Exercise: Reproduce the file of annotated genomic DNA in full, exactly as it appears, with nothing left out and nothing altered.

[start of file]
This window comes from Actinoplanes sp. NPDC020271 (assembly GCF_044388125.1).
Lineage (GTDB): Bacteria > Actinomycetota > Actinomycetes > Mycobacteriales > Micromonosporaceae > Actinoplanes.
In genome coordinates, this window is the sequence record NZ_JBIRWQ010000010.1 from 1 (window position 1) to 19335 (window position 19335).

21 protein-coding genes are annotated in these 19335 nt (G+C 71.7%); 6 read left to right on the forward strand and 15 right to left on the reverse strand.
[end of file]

This window comes from Actinoplanes sp. NPDC020271 (assembly GCF_044388125.1).
Lineage (GTDB): Bacteria > Actinomycetota > Actinomycetes > Mycobacteriales > Micromonosporaceae > Actinoplanes.
In genome coordinates, this window is the sequence record NZ_JBIRWQ010000010.1 from 1 (window position 1) to 19335 (window position 19335).

21 protein-coding genes are annotated in these 19335 nt (G+C 71.7%); 6 read left to right on the forward strand and 15 right to left on the reverse strand.